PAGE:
Ram Kamal Mukherjee is all set to direct his first feature film Rickshawala

Ram Kamal Mukherjee is all set to direct his first full-length feature film Rickshawala after the success of his short films Cakewalk and Season’s Greetings. The film, to be set in Kolkata, will revolve around the narratives of rickshaw pullers.

In an interview with the website iwmbuzz.com, Mukherjee stated, “Since I made my foray into direction, people from Kolkata have been constantly asking me to make a Bengali film.”

The director said that for a long time he did not have a story to justify the language and the narrative. “Finally, I wrote a story based on the rickshaw pullers. These particular hand-pulled rickshaws are only seen in Kolkata, especially in certain pockets, and their story intrigued me,” he said.

Cinematographer Modhura Palit, who recently received the 2019 Angenieux Special Encouragement at the Pierre Angenieux ExcelLens in Cinematography at the Festival de Cannes, will shoot the film.

I don’t want to leave a signature as a cinematographer, says award-winning artiste Modhura Palit

According to producer Aritra Das, Palit readily agreed to be part of the film as soon as she was narrated the story. “It’s been a passionate subject of Ram Kamal-da, and with Madhura’s international recognition at the Cannes film festival this year, it will be a bonus” Das said.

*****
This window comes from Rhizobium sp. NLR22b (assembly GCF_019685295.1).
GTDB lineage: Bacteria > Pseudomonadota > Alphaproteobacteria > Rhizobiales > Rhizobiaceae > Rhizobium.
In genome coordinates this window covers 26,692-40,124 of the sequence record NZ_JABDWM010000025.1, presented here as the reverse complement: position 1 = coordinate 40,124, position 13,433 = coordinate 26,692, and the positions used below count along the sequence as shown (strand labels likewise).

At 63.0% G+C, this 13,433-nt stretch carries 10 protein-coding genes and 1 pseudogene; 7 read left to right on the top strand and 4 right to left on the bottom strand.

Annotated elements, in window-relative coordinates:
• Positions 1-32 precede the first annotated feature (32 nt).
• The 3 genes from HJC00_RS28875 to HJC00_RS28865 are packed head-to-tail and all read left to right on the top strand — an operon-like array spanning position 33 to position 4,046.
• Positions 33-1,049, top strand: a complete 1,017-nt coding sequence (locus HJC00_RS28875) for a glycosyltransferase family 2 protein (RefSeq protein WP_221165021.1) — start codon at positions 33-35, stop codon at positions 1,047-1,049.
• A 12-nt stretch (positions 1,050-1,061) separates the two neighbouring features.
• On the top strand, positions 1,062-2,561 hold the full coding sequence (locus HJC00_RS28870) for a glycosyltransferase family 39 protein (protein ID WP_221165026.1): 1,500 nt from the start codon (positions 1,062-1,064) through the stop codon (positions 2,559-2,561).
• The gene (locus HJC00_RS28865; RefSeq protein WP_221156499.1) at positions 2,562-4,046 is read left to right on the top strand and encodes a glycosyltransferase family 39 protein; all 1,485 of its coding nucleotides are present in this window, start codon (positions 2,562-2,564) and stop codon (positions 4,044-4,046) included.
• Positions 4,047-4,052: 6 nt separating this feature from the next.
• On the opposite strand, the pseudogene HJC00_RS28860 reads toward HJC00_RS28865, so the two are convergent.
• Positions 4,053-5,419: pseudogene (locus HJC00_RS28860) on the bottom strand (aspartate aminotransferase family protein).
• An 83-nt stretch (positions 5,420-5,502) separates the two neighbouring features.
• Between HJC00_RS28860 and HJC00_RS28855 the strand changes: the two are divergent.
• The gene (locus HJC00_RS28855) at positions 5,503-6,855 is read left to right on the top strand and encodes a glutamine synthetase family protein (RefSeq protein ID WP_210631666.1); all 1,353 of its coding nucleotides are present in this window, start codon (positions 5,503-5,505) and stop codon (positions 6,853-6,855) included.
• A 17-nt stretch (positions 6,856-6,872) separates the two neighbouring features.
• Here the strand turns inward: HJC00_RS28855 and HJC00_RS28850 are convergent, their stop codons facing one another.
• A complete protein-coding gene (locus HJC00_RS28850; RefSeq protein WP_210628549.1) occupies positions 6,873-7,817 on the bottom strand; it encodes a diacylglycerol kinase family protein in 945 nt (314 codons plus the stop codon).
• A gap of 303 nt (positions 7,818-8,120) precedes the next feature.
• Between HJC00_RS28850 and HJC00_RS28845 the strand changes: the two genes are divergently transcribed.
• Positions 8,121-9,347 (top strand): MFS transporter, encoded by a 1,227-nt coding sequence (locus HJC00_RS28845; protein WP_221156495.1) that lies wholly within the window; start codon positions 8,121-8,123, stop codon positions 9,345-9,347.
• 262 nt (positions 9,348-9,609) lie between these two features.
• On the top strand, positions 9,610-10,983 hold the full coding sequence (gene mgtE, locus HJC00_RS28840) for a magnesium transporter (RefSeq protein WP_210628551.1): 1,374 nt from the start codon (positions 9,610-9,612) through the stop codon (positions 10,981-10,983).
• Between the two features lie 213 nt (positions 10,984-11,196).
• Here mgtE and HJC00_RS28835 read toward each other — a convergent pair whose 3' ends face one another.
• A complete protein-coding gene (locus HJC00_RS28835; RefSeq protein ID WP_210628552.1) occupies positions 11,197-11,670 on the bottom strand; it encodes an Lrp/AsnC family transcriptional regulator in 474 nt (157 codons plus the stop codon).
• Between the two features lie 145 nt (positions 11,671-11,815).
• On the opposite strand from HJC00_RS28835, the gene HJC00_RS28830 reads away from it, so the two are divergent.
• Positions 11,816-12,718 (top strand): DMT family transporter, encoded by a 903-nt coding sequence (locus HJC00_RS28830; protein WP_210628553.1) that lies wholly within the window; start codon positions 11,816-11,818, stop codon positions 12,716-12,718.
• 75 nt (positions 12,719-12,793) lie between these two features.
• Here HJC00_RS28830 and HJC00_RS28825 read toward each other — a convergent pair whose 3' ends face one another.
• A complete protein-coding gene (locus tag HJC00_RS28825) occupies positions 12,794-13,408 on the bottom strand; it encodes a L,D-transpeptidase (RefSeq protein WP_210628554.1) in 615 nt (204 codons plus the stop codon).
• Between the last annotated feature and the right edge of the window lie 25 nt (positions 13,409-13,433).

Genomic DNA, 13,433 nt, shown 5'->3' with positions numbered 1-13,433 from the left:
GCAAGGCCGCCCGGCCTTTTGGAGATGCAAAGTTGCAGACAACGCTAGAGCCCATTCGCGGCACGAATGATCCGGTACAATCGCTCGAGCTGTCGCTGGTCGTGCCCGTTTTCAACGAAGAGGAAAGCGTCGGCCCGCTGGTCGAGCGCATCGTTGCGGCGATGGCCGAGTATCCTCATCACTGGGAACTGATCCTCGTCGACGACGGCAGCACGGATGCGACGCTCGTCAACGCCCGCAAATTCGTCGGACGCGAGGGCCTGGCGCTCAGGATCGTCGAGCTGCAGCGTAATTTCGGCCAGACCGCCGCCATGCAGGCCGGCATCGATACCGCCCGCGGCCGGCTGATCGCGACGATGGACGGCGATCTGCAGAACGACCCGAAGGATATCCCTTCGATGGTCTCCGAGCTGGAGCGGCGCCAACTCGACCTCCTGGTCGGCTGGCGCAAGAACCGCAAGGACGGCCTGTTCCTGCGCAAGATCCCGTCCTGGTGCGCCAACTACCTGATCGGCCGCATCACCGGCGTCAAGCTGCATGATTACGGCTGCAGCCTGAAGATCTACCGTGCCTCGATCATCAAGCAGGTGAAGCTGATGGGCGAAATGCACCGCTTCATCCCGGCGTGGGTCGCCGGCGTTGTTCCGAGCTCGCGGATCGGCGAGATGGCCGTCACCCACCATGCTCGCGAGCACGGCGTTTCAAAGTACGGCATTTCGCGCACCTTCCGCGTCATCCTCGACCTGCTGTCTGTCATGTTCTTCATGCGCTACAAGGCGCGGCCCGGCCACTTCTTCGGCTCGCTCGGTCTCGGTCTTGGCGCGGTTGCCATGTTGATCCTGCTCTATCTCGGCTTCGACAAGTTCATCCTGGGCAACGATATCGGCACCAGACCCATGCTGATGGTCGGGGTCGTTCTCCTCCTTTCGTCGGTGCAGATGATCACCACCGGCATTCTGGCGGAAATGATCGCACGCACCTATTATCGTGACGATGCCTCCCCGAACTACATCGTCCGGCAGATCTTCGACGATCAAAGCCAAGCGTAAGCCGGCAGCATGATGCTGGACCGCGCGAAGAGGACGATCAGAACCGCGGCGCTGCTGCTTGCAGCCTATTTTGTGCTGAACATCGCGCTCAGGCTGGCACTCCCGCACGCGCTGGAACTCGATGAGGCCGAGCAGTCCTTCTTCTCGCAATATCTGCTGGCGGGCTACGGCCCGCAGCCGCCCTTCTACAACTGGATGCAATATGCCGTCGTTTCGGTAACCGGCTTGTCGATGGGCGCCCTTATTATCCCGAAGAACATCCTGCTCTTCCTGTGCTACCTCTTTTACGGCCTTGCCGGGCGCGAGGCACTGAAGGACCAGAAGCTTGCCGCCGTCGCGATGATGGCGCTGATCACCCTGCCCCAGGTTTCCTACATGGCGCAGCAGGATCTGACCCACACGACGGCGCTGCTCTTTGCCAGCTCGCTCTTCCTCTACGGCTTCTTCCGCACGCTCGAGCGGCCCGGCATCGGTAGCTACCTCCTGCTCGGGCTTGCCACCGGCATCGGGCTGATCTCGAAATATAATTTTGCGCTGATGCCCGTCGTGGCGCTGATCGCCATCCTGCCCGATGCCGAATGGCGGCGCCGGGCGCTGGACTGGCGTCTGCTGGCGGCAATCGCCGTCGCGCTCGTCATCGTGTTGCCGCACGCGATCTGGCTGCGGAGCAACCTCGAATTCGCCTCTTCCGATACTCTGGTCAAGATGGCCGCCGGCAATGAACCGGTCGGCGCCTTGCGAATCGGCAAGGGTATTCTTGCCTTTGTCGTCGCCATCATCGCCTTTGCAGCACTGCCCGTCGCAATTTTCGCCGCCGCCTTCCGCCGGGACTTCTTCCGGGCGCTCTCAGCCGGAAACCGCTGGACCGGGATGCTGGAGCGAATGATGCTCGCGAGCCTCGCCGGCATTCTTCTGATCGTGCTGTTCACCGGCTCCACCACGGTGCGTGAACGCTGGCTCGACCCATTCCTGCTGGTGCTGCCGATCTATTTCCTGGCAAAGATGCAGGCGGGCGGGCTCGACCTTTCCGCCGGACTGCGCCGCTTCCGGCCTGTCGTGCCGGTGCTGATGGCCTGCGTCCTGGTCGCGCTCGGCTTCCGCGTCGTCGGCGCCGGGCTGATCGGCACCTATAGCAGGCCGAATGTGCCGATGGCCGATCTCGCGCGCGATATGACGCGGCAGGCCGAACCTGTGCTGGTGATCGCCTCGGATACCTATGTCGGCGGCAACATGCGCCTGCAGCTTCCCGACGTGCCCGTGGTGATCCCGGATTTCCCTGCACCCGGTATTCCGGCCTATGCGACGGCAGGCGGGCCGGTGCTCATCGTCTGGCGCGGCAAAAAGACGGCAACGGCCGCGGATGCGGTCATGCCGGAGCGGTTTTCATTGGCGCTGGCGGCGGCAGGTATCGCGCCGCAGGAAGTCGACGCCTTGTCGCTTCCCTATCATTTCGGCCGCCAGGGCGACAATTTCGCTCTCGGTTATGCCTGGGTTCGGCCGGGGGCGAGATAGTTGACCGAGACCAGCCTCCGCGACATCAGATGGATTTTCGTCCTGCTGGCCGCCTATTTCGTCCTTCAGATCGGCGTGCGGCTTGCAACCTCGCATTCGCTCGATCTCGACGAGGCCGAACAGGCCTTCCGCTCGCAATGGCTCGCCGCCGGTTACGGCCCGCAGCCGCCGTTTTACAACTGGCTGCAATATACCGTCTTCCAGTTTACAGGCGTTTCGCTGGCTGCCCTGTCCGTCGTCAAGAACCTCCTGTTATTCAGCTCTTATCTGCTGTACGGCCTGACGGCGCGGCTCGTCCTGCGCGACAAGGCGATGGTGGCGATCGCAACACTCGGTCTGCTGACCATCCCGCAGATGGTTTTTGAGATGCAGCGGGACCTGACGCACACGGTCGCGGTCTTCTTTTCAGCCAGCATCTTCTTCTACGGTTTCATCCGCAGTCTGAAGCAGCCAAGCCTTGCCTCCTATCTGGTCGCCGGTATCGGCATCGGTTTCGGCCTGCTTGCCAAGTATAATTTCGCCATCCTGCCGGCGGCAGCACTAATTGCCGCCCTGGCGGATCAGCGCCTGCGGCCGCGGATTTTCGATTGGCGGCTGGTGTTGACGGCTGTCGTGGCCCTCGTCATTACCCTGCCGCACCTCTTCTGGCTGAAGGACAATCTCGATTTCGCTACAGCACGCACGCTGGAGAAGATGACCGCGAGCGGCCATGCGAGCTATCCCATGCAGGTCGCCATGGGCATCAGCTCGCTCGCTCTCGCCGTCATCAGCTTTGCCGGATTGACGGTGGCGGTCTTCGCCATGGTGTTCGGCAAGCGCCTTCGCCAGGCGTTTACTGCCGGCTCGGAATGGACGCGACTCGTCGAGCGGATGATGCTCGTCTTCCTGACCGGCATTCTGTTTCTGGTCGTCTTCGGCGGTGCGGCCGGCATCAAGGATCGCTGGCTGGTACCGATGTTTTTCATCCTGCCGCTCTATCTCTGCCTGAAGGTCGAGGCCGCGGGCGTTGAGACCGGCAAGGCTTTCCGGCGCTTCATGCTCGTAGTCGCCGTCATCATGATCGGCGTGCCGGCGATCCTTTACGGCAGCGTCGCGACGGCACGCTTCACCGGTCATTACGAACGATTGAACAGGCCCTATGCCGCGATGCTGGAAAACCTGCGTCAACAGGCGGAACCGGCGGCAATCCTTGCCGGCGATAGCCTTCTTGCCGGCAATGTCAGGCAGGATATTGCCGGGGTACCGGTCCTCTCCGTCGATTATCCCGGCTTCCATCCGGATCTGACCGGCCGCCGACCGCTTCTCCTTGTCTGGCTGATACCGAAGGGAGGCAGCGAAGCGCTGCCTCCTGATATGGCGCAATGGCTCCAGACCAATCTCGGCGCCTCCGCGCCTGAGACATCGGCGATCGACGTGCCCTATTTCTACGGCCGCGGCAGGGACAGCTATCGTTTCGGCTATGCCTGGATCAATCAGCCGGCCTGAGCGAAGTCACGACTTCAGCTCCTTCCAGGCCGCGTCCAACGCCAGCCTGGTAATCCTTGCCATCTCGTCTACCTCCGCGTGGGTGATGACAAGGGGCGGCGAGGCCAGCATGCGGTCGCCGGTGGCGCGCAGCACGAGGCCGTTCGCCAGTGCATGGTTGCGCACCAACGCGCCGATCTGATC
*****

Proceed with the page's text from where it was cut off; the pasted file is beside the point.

Co-producer Shailendra Kumar stated that through the film they are going to provide a platform to students of cinema and to newcomer artistes.

Mukherjee said, “Actually the script demands new faces and we are having auditions in Kolkata for the male and female lead.”

The producers and director have not been able to find a face yet for the character of a rickshaw puller. Mukherjee explained, “Most Bengali actors have an accent issue, and if they are acting well then they don’t have the body. So, to get the perfect combination of both I guess I will have to wait.”

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The story will have references from Mukherjee’s childhood experiences with various rickshaw pullers and their families. Mukherjee feels the community has hardly ever been placed as the central characters in films. Bimal Roy’s Do Bigha Zameen (1953) and Roland Joffe’s City Of Joy (1992) are the only ones that spring to mind instantly. The team aims to begin shooting for the film from the end of June.

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